15) VERB If someone or something catches a mood or an atmosphere, they successfully represent it or reflect it.

[V n] There's no doubt Mr Putin's speech caught the mood of most deputies.

16) V-PASSIVE If you are caught in a storm or other unpleasant situation, it happens when you cannot avoid its effects.

[be/get V-ed prep] When he was fishing off the island he was caught in a storm and almost drowned...

[be/get V-ed prep] Visitors to the area were caught between police and the rioters.

17) V-PASSIVE If you are caught between two alternatives or two people, you do not know which one to choose or follow.

[be V-ed between pl-n] The Jordanian leader is caught between both sides in the dispute...

[be V-ed between pl-n] She was caught between envy and admiration.

18) VERB If you catch a cold or a disease, you become ill with it.

[V n] The more stress you are under, the more likely you are to catch a cold.

19) VERB To catch liquids or small pieces that fall from somewhere means to collect them in a container.

[V n] The fish is laid out on a large serving plate to catch the juices.

[V n] ...a specially designed breadboard with a tray to catch the crumbs.

20) VERB If something catches the light or if the light catches it, it reflects the light and looks bright or shiny.

[V n] They saw the ship's guns, catching the light of the moon...

[V n in n] Often a fox goes across the road in front of me and I just catch it in the headlights.

21) VERB If the wind or water catches something, it carries or pushes it along.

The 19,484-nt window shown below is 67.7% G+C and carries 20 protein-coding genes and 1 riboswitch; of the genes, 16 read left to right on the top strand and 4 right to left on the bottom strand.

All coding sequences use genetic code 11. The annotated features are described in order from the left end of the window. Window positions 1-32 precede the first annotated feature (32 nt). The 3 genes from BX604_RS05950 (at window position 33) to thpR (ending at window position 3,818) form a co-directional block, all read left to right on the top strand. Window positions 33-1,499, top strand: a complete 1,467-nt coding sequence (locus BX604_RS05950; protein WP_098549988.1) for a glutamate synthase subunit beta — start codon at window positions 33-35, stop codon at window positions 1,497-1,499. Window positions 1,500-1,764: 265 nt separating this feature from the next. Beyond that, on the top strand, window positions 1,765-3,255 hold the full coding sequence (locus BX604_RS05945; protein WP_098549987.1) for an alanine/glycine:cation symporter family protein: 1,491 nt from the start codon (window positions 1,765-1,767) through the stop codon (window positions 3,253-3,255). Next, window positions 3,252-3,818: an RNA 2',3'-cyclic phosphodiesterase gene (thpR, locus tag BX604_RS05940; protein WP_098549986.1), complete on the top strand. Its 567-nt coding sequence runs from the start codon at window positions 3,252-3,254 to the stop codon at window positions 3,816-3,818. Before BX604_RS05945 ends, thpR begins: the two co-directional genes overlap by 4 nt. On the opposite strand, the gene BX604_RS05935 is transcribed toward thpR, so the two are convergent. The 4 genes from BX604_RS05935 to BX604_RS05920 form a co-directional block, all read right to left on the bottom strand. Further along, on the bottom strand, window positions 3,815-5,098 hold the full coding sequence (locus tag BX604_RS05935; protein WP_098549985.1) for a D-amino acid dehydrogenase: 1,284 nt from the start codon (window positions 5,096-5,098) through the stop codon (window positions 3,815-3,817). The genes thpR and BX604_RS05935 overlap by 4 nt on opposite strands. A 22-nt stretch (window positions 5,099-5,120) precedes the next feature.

[V n] A gust of wind caught the parachute.

22) N-COUNT A catch on a window, door, or container is a device that fastens it.

She fiddled with the catch of her bag...

Fit windows with safety locks or catches.

23) N-COUNT: usu sing A catch is a hidden problem or difficulty in a plan or an offer that seems surprisingly good.

The catch is that you work for your supper, and the food and accommodation can be very basic...

`It's your money. You deserve it.' - `What's the catch?'

24) N-COUNT When people have been fishing, their catch is the total number of fish that they have caught.

The catch included one fish over 18 pounds.

25) N-SING If you describe someone as a good catch, you mean that they have lots of good qualities and you think their partner or employer is very lucky to have found them. [INFORMAL]

I was so in love with him and all my friends said what a good catch he was.

26) N-UNCOUNT Catch is a game in which children throw a ball to each other.
27) N-UNCOUNT Catch is a game in which one child chases other children and tries to touch or catch one of them.
28) See also catching
29) PHRASE: PHR -ing, PHR prep/adv (emphasis) You can say things such as `You wouldn't catch me doing that' to emphasize that you would never do a particular thing. [INFORMAL]

You won't catch me giving him a bad review!...

You wouldn't catch me in there, I can tell you.

30) PHRASE: V inflects If someone is caught with their pants down, something happens that they are not prepared for and that reveals something embarrassing or shocking about them. In British English, you can also say that they are caught with their trousers down.

It makes soldiers happy to know that somebody right at the top has been caught with his trousers down...

I think we caught them with their pants down. They're a bit confused.

31) to catch your breathsee breath
to catch firesee fire
to catch hold of somethingsee hold
to be caught between a rock and a hard placesee rock
to be caught shortsee short
to catch sight of somethingsee sight
Phrasal Verbs:

English dictionary. 2008.